The purpose of the mobile phone is information transfer between two individuals. Yet, given that the individuals are embedded in a social network, mobile phones allow news and rumors to diffuse beyond the dyad, occasionally reaching a large number of individuals, a much studied diffusion problem in both sociology (26) and network science (7). Yet, most of our current knowledge about information diffusion is based on analyses of unweighted networks, in which all tie strengths are considered equal (26). To see whether the observed local relationship between the network topology and tie strength affects global information diffusion, at time 0 we infected a randomly selected individual with some novel information. We assumed that at each time step, each infected individual, vi, can pass the information to his/her contact, vj, with effective probability Pij = xwij, where the parameter x controls the overall spreading rate. (Note that the qualitative nature of results is independent of the choice of x; see SI Appendix for details.) Therefore, the more time two individuals spend on the phone, the higher the chance that they will pass on the monitored information. The spreading mechanism is similar to the susceptible-infected model of epidemiology in which recovery is not possible, i.e., an infected individual will continue transmitting information indefinitely (27). As a control, we considered spreading on the same network, but replaced all tie strengths with their average value, resulting in a constant transmission probability for all links.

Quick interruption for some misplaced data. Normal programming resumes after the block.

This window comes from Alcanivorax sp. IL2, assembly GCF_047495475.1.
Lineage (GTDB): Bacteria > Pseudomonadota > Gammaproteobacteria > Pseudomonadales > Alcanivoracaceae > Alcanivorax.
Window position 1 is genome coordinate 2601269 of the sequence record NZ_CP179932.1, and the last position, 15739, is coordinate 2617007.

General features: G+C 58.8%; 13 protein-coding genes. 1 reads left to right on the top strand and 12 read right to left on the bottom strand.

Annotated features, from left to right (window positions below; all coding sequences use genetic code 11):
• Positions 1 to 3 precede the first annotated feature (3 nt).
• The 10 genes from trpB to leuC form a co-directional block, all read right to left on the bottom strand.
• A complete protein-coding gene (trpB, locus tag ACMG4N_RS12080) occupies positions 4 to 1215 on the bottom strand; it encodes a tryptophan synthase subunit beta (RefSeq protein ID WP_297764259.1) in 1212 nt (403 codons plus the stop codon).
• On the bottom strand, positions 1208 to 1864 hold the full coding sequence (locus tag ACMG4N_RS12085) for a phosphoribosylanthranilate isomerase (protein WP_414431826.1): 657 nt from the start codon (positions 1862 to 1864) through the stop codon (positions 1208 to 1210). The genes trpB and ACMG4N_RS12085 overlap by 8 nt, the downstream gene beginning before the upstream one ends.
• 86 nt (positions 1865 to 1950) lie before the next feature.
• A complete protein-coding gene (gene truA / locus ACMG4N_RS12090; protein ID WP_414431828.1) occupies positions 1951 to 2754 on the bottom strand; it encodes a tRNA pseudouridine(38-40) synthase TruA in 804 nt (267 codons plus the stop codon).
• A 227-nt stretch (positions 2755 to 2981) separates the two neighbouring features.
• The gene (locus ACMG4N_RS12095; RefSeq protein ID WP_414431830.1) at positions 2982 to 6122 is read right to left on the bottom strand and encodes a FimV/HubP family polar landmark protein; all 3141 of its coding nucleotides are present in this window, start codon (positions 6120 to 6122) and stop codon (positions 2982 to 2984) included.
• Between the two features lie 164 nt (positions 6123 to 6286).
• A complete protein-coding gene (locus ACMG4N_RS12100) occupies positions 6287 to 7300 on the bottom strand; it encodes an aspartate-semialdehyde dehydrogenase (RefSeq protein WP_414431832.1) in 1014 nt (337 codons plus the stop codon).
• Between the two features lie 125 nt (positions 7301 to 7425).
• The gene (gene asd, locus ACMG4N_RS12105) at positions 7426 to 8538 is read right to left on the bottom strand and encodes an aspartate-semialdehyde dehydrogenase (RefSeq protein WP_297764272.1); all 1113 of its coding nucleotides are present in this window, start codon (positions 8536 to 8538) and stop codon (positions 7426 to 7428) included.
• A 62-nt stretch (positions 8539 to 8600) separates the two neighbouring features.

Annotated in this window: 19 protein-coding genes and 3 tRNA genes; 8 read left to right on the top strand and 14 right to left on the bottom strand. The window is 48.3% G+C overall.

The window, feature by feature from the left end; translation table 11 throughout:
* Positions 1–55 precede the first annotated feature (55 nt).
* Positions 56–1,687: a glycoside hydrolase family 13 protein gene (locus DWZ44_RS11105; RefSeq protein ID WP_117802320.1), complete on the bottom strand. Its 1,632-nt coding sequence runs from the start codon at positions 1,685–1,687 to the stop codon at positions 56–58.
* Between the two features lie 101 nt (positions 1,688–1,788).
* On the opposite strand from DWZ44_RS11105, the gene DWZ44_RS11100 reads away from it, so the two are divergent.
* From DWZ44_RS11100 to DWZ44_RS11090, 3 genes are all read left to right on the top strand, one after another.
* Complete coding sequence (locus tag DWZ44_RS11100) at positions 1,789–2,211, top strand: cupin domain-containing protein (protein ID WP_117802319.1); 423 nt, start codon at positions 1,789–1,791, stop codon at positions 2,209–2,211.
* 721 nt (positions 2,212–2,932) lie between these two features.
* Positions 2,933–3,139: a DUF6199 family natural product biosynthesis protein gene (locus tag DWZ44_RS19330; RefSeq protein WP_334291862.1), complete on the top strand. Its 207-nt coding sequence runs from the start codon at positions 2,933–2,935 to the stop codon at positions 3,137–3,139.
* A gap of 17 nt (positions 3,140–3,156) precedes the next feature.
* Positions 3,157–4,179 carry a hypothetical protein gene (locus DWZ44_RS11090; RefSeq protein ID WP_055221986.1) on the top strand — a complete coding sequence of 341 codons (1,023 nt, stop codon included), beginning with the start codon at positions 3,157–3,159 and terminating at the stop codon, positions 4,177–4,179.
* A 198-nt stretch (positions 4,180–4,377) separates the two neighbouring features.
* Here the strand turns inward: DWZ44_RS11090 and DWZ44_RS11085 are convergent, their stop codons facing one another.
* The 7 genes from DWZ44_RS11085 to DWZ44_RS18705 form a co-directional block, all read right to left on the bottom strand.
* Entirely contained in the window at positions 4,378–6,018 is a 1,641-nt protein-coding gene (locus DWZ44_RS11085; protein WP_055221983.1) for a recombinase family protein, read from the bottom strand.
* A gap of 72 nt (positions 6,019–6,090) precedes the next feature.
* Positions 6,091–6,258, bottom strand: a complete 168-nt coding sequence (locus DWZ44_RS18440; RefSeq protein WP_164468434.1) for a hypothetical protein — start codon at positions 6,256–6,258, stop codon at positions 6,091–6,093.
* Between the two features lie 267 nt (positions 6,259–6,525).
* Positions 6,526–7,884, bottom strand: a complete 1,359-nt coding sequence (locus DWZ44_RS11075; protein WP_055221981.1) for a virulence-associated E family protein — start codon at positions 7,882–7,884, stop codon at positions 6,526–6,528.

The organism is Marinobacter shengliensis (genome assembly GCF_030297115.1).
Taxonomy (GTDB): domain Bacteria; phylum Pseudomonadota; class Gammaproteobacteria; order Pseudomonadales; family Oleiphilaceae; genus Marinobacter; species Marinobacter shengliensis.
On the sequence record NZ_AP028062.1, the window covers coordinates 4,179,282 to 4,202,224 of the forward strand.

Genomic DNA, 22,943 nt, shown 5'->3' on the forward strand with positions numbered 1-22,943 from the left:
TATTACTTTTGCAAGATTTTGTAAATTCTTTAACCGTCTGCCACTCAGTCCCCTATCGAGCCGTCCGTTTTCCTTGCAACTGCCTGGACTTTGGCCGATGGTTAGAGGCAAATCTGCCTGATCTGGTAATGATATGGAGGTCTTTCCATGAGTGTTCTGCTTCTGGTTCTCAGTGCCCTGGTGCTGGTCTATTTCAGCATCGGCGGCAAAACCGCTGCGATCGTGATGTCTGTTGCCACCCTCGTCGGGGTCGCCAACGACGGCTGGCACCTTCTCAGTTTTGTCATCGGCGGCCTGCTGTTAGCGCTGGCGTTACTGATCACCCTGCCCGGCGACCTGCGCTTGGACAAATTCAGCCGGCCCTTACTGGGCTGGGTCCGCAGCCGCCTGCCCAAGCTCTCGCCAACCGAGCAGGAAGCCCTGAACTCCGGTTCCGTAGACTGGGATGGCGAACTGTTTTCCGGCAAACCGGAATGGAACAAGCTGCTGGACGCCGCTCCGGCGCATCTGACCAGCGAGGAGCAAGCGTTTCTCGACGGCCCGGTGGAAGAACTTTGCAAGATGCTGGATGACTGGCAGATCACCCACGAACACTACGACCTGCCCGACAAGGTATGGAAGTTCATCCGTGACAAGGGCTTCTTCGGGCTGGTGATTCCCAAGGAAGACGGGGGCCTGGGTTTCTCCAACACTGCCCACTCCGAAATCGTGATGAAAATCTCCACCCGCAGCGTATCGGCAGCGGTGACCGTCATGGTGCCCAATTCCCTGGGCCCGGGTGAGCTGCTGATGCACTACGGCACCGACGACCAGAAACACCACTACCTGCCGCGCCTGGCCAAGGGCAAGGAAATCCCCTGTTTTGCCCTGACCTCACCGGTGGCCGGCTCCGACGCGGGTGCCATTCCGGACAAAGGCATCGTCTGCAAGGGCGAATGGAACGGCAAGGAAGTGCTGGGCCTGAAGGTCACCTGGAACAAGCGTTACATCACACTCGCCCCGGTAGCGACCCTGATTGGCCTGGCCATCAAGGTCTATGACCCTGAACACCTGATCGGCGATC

As Fig. 4A shows (the real diffusion simulation), we find that information transfer is significantly faster on the network for which all weights are equal, the difference being rooted in a dynamic trapping of information in communities. Such trapping is clearly visible if we monitor the number of infected individuals in the early stages of the diffusion process (Fig. 4B). Indeed, we observe rapid diffusion within a single community, corresponding to fast increases in the number of infected users, followed by plateaus, corresponding to time intervals during which no new nodes are infected before the news escapes the community. When we replace all link weights with an average value (the control diffusion simulation) the bridges between communities are strengthened, and the spreading becomes a predominantly global process, rapidly reaching all nodes through a hierarchy of hubs (23).
Fig. 4.